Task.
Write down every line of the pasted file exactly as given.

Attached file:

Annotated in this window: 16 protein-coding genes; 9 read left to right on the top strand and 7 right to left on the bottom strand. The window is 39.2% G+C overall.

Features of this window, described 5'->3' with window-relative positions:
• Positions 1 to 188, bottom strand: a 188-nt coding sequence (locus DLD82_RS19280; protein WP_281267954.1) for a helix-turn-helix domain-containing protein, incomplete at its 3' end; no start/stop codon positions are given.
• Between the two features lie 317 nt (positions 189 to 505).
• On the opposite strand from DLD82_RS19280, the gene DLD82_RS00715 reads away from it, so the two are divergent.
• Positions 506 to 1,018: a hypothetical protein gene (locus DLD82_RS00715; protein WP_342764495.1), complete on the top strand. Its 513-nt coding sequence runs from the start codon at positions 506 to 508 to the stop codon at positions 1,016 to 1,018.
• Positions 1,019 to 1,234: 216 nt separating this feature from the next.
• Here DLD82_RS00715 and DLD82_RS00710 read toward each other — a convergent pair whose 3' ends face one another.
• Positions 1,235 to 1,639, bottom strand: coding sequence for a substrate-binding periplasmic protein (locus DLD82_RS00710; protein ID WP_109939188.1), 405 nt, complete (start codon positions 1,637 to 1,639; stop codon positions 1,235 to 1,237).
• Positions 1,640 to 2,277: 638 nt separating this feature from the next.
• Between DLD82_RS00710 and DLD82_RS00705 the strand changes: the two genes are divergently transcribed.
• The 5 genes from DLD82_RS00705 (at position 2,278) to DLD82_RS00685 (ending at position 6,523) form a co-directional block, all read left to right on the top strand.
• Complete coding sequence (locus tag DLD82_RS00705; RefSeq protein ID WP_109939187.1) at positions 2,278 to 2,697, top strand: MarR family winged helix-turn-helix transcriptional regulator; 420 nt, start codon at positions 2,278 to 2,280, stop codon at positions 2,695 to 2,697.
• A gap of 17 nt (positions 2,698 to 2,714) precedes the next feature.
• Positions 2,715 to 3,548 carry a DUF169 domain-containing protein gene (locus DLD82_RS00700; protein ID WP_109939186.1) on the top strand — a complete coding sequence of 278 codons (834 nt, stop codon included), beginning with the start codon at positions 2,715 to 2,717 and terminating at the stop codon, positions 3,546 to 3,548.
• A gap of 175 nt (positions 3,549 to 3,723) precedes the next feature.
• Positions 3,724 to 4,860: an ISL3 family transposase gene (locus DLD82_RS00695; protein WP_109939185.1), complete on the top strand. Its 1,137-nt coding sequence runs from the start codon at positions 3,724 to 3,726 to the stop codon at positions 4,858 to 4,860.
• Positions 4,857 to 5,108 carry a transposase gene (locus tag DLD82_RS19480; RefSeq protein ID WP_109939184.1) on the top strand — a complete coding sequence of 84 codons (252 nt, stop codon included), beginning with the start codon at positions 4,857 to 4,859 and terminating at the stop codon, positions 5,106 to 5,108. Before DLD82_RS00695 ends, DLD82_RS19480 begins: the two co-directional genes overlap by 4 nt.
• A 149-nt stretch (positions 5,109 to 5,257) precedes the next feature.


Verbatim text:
Annotated in this window: 16 protein-coding genes; 9 read left to right on the top strand and 7 right to left on the bottom strand. The window is 39.2% G+C overall.

Features of this window, described 5'->3' with window-relative positions:
• Positions 1 to 188, bottom strand: a 188-nt coding sequence (locus DLD82_RS19280; protein WP_281267954.1) for a helix-turn-helix domain-containing protein, incomplete at its 3' end; no start/stop codon positions are given.
• Between the two features lie 317 nt (positions 189 to 505).
• On the opposite strand from DLD82_RS19280, the gene DLD82_RS00715 reads away from it, so the two are divergent.
• Positions 506 to 1,018: a hypothetical protein gene (locus DLD82_RS00715; protein WP_342764495.1), complete on the top strand. Its 513-nt coding sequence runs from the start codon at positions 506 to 508 to the stop codon at positions 1,016 to 1,018.
• Positions 1,019 to 1,234: 216 nt separating this feature from the next.
• Here DLD82_RS00715 and DLD82_RS00710 read toward each other — a convergent pair whose 3' ends face one another.
• Positions 1,235 to 1,639, bottom strand: coding sequence for a substrate-binding periplasmic protein (locus DLD82_RS00710; protein ID WP_109939188.1), 405 nt, complete (start codon positions 1,637 to 1,639; stop codon positions 1,235 to 1,237).
• Positions 1,640 to 2,277: 638 nt separating this feature from the next.
• Between DLD82_RS00710 and DLD82_RS00705 the strand changes: the two genes are divergently transcribed.
• The 5 genes from DLD82_RS00705 (at position 2,278) to DLD82_RS00685 (ending at position 6,523) form a co-directional block, all read left to right on the top strand.
• Complete coding sequence (locus tag DLD82_RS00705; RefSeq protein ID WP_109939187.1) at positions 2,278 to 2,697, top strand: MarR family winged helix-turn-helix transcriptional regulator; 420 nt, start codon at positions 2,278 to 2,280, stop codon at positions 2,695 to 2,697.
• A gap of 17 nt (positions 2,698 to 2,714) precedes the next feature.
• Positions 2,715 to 3,548 carry a DUF169 domain-containing protein gene (locus DLD82_RS00700; protein ID WP_109939186.1) on the top strand — a complete coding sequence of 278 codons (834 nt, stop codon included), beginning with the start codon at positions 2,715 to 2,717 and terminating at the stop codon, positions 3,546 to 3,548.
• A gap of 175 nt (positions 3,549 to 3,723) precedes the next feature.
• Positions 3,724 to 4,860: an ISL3 family transposase gene (locus DLD82_RS00695; protein WP_109939185.1), complete on the top strand. Its 1,137-nt coding sequence runs from the start codon at positions 3,724 to 3,726 to the stop codon at positions 4,858 to 4,860.
• Positions 4,857 to 5,108 carry a transposase gene (locus tag DLD82_RS19480; RefSeq protein ID WP_109939184.1) on the top strand — a complete coding sequence of 84 codons (252 nt, stop codon included), beginning with the start codon at positions 4,857 to 4,859 and terminating at the stop codon, positions 5,106 to 5,108. Before DLD82_RS00695 ends, DLD82_RS19480 begins: the two co-directional genes overlap by 4 nt.
• A 149-nt stretch (positions 5,109 to 5,257) precedes the next feature.